GM and Tesla just publicly admitted that they can’t sell electric cars. Or rather, they need your help via the federal government.
They want the feds to pay people $7,500 each to “buy” their electric cars.
To be paid by those who pay the taxes, which will make up for the taxes not collected from the people who “buy” electric cars. This is the wealth transfer scheme styled “electric car tax credits.”
They have been around for years and may be coming back because electric cars have pull rather than range.
Great sums of money were expended to extract great sums of money via the tax code, which was adjusted to give preferential treatment to the purchasers of electric cars by making electric cars seem more affordable than they are, in fact. This activity created the fiction of a “market” for electric cars, where none — or very little — actually existed.
If that were not the case, then why the need to pay people to “buy” them? In every other case of such massive discounting (an industry term), the need to apply such discounts is taken as evidence that the car being discounted is a flop.
Get rid of them by whatever means necessary by giving them away and then build no more.
Take the GM Aztek, for example. Imagine being paid to buy one. Of course, the difference is that instead of GM paying you to buy an Aztek, the government is making someone else pay for your electric Aztek–or rather, your neighbor’s electric Aztek.
No one would abide such a thing, much less laud such a thing. How come almost no one questions this thing?
That question is hardly ever raised much less answered. Probably because of the answer.
EVs don’t go far on a charge. They cost far more than most people are willing to pay for them and accordingly, most won’t pay for them, if the cost isn’t reduced somehow.
Or by making someone else pay for part of the cost of them.
Since electric cars are very costly even with the subsidy, it is generally wealthy people who buy electric cars, as an indulgence by definition since they aren’t economical.
And to signal their virtue.
It is generally the not-wealthy who don’t buy them because they cannot afford expensive indulgences. But instead, they are asked to pay the full freight in taxes, which help finance the loss of taxes paid by the affluent, to help them afford their still-expensive electric car indulgences.
Of course, Tesla claimed it didn’t need the assistance of government pull to “sell” its electric cars, probably because of what it implies about the mass-market viability of electric cars without the pull.
The problem is that Tesla has never been able to make any money selling electric cars. It takes money, selling “credits” for building them to other car companies, which are under duress to buy them in order to meet their government-required quota for either building a certain number of “zero emissions” cars themselves or handing over money to Tesla in exchange for “credit” equivalent to building them.
When the $7,500 tax credit went away (which happens when a production threshold of 200,000 electric cars made is reached), it becomes much harder to sell more electric cars because now people must pay the full cost, rather than offload a large chunk of the cost.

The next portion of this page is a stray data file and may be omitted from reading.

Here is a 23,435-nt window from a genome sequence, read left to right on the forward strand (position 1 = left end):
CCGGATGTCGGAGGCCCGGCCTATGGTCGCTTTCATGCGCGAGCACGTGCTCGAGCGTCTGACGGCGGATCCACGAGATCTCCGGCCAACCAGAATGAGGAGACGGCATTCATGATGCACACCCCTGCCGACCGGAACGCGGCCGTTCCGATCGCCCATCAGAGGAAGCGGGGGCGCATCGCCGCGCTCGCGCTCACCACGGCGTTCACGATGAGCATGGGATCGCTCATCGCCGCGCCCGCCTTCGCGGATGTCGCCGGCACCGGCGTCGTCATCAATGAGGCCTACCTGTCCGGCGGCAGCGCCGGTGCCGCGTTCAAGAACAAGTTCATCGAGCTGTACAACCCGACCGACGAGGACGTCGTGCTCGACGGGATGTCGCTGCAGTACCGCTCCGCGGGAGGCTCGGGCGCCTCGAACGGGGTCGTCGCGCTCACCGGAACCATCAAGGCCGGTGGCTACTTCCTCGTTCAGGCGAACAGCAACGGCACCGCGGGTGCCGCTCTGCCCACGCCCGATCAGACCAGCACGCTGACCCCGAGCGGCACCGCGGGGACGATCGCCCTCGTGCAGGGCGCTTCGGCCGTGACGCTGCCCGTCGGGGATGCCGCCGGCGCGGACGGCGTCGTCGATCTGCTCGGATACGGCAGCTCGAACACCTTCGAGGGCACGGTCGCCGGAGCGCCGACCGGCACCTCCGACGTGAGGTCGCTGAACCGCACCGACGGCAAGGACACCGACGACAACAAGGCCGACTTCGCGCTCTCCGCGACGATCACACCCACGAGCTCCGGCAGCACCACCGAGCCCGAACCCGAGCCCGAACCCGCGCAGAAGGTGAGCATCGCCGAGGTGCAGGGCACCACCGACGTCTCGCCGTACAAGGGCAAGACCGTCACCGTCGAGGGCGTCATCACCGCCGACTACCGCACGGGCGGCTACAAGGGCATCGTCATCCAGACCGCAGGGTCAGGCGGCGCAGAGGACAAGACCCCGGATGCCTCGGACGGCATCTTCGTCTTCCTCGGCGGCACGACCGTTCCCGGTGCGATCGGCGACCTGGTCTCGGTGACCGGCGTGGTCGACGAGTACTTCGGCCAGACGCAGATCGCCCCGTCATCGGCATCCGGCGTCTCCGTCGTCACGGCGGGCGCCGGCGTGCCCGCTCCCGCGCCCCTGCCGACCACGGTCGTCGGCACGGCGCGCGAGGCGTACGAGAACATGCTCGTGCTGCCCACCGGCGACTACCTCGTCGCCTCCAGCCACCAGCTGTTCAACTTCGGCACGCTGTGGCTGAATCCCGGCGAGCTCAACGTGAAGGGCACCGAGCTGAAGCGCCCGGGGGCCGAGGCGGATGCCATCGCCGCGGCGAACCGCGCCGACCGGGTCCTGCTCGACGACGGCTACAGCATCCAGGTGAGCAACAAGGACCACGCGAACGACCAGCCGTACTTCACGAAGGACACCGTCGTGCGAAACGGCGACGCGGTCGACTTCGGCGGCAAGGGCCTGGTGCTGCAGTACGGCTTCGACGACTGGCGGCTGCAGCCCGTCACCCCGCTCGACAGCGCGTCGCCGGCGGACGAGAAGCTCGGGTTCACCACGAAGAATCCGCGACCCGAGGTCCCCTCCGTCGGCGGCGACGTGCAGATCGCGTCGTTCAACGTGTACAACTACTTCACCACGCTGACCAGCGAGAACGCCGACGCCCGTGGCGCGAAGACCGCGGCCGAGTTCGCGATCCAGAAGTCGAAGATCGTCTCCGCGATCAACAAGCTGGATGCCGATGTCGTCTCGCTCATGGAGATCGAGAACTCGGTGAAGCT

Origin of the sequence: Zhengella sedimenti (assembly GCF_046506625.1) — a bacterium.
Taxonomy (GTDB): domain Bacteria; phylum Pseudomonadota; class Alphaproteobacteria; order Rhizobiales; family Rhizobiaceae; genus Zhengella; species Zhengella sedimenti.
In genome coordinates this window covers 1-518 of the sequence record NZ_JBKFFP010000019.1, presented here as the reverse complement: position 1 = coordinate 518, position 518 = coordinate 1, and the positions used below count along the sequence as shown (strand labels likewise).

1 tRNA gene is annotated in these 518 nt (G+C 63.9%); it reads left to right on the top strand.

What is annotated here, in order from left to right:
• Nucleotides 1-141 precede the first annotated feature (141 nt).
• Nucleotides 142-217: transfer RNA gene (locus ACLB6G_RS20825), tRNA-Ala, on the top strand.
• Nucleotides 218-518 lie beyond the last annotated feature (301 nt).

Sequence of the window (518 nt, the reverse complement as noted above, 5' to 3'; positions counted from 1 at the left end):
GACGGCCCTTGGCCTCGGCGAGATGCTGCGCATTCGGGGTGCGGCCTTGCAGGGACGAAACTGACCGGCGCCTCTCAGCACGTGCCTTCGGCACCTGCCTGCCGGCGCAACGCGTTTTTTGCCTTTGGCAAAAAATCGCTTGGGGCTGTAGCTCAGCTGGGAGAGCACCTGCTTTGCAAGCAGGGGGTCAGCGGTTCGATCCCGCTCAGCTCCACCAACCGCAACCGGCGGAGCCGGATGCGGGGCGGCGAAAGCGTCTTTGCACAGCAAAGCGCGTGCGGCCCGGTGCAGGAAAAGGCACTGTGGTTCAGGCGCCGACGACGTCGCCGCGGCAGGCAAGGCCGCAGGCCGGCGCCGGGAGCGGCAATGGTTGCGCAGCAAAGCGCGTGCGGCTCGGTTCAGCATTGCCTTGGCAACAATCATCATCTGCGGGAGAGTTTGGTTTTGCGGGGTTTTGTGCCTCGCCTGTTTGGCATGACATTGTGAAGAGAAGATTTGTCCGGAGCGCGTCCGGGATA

This has made Tesla more reliant on the taking of cash in exchange for “credits” to keep itself in “business” (in air quotes to emphasize the etymological absurdity of a “business” that is unable to sell its products on their merits).
But the problem now is that Tesla isn’t the only company building lots of electric cars for which there isn’t a natural market.
GM and other big car companies have gone all-in on electric cars–the making of them, in anticipation of a vast “market” for them, created by pull. By the same species of “zero emissions” and similar “green” government mandates that have confected a “market” for Teslas and the company’s “credits.”
When GM and the others are making the required number of electric cars themselves, irrespective of the actual market for them, they no longer need to pay Tesla to make them, instead. This means Tesla has a money problem and GM (and the others) has a sales problem.
The pull of the mandates can cause lots of electric cars to be manufactured. Indeed, the gravitational force of pull can cause everyone making cars to make electric cars because they must.
So far, though, people do not have to buy them.
Instead, they must be “helped” to “buy” them using more of your money. GM and Tesla want the 200,000-car cap lifted, so that everyone who buys an electric car can make other people pay for them.
So, what happens when people are forced to buy electric cars? What happens when non-electric cars (i.e., gas/diesel-engined vehicles) are forced off the market and even off the streets? Is this what’s next?
Eric Peters lives in Virginia and enjoys driving cars and motorcycles. In the past, Eric worked as a car journalist for many prominent mainstream media outlets. Currently, he focuses his time writing auto history books, reviewing cars, and blogging about cars+ for his website EricPetersAutos.com.
Editor’s Note: The opinions expressed in this article are those of the author.